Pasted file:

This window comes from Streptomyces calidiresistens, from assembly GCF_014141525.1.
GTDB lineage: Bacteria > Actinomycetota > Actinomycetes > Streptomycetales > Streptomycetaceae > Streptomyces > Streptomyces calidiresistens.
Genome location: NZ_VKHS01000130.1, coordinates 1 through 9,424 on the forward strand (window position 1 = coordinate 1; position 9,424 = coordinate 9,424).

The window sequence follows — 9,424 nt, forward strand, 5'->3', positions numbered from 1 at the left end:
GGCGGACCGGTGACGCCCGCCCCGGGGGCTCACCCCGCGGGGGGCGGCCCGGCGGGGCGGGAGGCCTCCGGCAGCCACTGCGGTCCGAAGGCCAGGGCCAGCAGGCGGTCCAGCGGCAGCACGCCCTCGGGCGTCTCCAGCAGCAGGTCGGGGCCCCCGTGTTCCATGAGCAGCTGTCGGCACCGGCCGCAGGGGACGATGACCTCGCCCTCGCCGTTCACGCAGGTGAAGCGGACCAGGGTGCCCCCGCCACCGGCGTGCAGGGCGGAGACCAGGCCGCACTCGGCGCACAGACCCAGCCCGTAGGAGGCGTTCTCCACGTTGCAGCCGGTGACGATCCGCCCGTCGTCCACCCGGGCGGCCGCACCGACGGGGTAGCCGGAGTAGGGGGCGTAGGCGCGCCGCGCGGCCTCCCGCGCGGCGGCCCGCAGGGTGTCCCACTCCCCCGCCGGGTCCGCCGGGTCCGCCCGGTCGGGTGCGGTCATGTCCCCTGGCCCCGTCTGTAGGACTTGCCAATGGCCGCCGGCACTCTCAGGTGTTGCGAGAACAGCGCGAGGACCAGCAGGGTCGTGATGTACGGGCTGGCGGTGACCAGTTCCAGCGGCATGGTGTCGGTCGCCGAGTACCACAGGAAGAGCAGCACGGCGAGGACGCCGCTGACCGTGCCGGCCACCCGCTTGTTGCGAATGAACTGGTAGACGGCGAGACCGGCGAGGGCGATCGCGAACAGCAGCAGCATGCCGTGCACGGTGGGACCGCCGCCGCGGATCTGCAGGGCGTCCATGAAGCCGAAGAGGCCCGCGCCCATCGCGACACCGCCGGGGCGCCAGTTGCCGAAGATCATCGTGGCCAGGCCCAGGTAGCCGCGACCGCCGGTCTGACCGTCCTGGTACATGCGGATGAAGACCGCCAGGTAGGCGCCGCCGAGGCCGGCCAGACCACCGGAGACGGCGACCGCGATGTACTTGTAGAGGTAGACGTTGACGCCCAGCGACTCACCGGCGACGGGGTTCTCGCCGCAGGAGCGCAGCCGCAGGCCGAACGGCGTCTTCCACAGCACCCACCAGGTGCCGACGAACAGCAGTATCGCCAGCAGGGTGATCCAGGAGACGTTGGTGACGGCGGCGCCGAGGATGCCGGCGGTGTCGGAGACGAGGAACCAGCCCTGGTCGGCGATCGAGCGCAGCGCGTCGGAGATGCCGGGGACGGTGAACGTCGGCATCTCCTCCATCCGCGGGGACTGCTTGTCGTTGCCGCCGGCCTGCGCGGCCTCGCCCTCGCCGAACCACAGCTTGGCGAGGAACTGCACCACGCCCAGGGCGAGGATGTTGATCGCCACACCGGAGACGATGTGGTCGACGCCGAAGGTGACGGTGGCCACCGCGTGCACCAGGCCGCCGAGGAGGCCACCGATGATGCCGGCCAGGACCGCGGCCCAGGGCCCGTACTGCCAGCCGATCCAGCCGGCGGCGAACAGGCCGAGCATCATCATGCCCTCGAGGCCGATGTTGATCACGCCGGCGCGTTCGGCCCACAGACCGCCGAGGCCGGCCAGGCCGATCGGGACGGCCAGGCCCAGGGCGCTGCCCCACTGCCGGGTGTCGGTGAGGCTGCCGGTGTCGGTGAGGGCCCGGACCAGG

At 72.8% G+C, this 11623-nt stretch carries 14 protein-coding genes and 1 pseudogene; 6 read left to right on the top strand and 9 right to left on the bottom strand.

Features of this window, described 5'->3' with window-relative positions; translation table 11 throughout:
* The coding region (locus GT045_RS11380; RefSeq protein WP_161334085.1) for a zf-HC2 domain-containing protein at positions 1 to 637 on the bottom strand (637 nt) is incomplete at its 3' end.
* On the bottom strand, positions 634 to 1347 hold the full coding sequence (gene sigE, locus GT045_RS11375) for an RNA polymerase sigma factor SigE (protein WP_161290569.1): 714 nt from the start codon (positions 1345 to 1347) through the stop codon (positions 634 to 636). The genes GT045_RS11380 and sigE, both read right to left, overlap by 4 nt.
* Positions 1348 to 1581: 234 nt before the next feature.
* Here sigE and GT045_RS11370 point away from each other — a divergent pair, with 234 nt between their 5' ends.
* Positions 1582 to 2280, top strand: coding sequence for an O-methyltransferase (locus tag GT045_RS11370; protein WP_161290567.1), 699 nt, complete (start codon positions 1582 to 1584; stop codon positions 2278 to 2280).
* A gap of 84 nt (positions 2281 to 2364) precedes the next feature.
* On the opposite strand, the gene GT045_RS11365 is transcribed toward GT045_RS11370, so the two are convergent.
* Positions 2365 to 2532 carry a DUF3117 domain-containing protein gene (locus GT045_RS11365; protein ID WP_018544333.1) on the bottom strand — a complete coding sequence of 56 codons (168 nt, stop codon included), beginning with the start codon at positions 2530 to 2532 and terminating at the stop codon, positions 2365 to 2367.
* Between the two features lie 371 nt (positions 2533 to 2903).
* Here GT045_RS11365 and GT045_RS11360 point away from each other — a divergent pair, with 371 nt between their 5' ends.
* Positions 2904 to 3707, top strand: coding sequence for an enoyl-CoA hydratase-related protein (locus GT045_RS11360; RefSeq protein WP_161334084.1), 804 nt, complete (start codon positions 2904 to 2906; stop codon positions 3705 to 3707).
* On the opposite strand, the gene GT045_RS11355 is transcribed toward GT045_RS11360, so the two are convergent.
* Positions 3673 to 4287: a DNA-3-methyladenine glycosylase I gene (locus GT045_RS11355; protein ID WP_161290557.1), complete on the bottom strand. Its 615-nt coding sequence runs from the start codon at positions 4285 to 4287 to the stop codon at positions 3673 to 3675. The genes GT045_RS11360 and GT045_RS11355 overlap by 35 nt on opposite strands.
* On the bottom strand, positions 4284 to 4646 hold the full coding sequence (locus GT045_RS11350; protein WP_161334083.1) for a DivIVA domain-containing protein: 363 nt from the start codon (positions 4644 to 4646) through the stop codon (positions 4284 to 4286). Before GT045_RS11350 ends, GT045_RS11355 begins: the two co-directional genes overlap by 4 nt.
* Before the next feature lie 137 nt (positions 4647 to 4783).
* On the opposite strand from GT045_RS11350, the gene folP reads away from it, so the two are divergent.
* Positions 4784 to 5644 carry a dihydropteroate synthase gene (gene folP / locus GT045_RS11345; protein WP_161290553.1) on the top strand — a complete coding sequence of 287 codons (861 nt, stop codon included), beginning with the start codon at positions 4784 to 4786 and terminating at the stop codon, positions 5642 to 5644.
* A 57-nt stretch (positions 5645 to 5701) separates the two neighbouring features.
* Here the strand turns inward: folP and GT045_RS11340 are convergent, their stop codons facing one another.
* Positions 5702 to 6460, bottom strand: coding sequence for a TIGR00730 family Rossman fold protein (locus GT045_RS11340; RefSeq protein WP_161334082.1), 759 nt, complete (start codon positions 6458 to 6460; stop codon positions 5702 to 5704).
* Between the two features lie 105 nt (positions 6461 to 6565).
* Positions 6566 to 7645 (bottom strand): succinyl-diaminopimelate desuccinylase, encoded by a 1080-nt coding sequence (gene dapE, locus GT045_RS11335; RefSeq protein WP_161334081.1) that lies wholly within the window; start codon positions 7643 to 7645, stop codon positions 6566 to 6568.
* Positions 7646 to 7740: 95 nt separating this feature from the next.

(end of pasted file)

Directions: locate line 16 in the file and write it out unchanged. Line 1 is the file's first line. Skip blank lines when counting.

* Between the two features lie 371 nt (positions 2533 to 2903).